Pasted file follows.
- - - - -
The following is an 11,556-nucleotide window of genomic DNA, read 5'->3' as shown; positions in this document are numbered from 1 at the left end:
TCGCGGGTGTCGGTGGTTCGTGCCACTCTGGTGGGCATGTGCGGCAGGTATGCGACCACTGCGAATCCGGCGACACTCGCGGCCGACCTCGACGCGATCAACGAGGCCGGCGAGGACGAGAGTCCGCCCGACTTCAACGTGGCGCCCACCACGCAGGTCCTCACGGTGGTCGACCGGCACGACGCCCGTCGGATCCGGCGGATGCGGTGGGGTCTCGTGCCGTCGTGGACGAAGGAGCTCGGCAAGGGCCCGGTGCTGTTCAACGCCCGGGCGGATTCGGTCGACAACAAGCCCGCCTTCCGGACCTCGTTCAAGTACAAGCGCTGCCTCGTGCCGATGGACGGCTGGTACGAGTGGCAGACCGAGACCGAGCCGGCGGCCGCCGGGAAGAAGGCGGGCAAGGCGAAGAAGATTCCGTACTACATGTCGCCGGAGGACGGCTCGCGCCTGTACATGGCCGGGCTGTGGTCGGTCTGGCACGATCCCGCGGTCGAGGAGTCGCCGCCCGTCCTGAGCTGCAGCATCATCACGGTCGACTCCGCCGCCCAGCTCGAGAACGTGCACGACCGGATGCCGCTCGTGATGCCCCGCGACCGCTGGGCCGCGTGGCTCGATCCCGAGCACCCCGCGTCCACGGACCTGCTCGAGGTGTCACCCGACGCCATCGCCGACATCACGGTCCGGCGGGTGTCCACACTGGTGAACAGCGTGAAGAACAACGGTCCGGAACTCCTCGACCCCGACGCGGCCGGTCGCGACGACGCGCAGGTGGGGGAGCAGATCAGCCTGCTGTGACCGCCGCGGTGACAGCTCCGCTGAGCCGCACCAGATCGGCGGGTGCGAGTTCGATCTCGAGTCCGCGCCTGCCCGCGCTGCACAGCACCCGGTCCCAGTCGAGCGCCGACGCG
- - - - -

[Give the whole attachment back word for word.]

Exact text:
The following is an 11,556-nucleotide window of genomic DNA, read 5'->3' as shown; positions in this document are numbered from 1 at the left end:
TCGCGGGTGTCGGTGGTTCGTGCCACTCTGGTGGGCATGTGCGGCAGGTATGCGACCACTGCGAATCCGGCGACACTCGCGGCCGACCTCGACGCGATCAACGAGGCCGGCGAGGACGAGAGTCCGCCCGACTTCAACGTGGCGCCCACCACGCAGGTCCTCACGGTGGTCGACCGGCACGACGCCCGTCGGATCCGGCGGATGCGGTGGGGTCTCGTGCCGTCGTGGACGAAGGAGCTCGGCAAGGGCCCGGTGCTGTTCAACGCCCGGGCGGATTCGGTCGACAACAAGCCCGCCTTCCGGACCTCGTTCAAGTACAAGCGCTGCCTCGTGCCGATGGACGGCTGGTACGAGTGGCAGACCGAGACCGAGCCGGCGGCCGCCGGGAAGAAGGCGGGCAAGGCGAAGAAGATTCCGTACTACATGTCGCCGGAGGACGGCTCGCGCCTGTACATGGCCGGGCTGTGGTCGGTCTGGCACGATCCCGCGGTCGAGGAGTCGCCGCCCGTCCTGAGCTGCAGCATCATCACGGTCGACTCCGCCGCCCAGCTCGAGAACGTGCACGACCGGATGCCGCTCGTGATGCCCCGCGACCGCTGGGCCGCGTGGCTCGATCCCGAGCACCCCGCGTCCACGGACCTGCTCGAGGTGTCACCCGACGCCATCGCCGACATCACGGTCCGGCGGGTGTCCACACTGGTGAACAGCGTGAAGAACAACGGTCCGGAACTCCTCGACCCCGACGCGGCCGGTCGCGACGACGCGCAGGTGGGGGAGCAGATCAGCCTGCTGTGACCGCCGCGGTGACAGCTCCGCTGAGCCGCACCAGATCGGCGGGTGCGAGTTCGATCTCGAGTCCGCGCCTGCCCGCGCTGCACAGCACCCGGTCCCAGTCGAGCGCCGACGCG